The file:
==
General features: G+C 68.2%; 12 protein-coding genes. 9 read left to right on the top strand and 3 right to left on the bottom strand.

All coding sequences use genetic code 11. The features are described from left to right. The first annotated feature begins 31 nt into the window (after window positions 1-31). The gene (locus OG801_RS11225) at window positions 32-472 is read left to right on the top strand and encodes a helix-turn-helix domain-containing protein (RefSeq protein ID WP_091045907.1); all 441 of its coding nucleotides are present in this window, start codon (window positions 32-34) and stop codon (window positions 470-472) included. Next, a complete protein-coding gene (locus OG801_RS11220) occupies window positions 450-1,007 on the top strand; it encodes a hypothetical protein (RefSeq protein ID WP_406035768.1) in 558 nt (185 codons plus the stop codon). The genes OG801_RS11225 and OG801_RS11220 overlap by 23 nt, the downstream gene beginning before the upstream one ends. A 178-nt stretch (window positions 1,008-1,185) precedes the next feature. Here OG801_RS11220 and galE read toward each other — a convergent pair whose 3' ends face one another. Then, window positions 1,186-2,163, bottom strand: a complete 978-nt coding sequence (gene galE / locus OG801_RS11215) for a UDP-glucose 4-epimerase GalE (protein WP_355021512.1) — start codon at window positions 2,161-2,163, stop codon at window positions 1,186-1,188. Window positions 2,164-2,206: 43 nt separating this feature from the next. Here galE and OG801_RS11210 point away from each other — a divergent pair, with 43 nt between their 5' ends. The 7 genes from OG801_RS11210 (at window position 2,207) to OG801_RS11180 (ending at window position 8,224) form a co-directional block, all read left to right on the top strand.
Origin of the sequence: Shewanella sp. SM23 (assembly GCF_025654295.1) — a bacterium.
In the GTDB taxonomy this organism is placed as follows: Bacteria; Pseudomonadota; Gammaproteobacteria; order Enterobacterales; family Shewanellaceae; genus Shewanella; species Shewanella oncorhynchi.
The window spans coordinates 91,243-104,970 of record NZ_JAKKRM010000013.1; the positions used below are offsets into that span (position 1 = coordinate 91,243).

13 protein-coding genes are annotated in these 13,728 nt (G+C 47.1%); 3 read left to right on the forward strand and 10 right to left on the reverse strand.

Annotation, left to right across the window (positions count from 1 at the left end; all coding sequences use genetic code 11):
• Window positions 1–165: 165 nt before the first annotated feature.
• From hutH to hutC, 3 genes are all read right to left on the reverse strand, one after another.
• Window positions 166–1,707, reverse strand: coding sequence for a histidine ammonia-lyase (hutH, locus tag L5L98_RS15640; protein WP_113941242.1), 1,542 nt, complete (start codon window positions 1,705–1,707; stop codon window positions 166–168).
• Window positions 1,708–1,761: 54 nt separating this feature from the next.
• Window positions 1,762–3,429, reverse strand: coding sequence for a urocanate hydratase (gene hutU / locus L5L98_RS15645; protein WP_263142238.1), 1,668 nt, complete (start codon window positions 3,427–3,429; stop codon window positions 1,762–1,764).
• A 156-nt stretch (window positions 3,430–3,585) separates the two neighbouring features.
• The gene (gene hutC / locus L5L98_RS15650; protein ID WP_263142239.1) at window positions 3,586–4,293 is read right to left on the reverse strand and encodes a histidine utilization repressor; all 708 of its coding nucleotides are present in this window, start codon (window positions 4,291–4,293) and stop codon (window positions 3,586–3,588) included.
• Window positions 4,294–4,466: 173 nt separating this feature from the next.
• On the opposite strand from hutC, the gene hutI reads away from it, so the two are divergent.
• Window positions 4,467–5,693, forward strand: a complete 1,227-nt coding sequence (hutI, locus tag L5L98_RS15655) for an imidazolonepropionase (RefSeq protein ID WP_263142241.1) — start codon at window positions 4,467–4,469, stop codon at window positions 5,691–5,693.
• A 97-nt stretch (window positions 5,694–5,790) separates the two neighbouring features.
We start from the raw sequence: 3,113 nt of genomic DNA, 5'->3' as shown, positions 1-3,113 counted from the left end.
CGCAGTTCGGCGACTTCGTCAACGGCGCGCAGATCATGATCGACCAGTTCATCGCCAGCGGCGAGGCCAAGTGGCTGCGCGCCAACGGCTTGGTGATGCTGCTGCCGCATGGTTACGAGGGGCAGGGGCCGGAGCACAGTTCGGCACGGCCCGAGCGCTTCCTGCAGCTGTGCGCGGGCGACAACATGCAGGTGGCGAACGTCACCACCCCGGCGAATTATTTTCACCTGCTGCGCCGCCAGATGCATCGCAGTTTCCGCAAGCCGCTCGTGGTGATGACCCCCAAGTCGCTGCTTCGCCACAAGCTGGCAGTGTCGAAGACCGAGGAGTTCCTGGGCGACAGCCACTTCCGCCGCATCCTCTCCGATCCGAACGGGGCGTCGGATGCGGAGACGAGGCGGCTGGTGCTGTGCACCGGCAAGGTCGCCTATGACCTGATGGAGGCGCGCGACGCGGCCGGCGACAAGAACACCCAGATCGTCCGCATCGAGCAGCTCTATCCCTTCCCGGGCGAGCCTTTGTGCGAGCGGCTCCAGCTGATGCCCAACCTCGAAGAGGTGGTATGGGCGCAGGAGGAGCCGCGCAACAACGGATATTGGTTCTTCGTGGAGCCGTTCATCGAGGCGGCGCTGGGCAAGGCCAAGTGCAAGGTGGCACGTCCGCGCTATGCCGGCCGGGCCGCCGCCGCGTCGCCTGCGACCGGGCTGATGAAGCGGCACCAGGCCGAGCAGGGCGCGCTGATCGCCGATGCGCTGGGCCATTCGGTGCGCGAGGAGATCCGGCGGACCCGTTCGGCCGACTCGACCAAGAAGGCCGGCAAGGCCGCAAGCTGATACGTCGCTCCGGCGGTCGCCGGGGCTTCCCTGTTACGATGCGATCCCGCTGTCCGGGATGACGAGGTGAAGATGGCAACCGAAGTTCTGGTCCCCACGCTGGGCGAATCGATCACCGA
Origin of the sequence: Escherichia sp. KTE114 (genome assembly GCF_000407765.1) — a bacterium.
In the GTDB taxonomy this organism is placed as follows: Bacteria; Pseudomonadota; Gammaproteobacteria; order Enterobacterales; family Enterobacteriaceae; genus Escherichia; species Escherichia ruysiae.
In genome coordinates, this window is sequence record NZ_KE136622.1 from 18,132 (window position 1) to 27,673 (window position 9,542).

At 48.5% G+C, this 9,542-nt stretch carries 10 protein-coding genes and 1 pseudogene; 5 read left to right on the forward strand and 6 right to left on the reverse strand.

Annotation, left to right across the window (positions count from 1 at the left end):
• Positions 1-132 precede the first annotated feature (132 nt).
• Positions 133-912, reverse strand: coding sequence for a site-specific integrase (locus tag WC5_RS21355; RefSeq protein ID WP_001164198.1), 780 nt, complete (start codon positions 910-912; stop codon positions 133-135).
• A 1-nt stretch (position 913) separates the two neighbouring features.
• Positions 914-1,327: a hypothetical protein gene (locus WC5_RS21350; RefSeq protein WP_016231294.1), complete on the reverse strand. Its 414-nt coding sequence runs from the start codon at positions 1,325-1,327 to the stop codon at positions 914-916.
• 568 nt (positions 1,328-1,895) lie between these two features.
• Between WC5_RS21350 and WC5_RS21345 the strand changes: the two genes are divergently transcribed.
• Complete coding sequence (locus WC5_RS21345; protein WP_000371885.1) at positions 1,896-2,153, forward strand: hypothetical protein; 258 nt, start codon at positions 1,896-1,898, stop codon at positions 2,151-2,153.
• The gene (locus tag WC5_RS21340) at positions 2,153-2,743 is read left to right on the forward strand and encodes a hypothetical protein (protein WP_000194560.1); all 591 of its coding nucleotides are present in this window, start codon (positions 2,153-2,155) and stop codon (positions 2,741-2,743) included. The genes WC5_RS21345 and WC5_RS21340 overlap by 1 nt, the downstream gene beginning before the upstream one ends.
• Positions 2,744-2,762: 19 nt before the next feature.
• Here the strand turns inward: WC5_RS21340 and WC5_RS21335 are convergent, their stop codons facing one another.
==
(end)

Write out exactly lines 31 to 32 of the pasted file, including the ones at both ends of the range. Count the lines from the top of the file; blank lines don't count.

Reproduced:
• Between WC5_RS21350 and WC5_RS21345 the strand changes: the two genes are divergently transcribed.
• Complete coding sequence (locus WC5_RS21345; protein WP_000371885.1) at positions 1,896-2,153, forward strand: hypothetical protein; 258 nt, start codon at positions 1,896-1,898, stop codon at positions 2,151-2,153.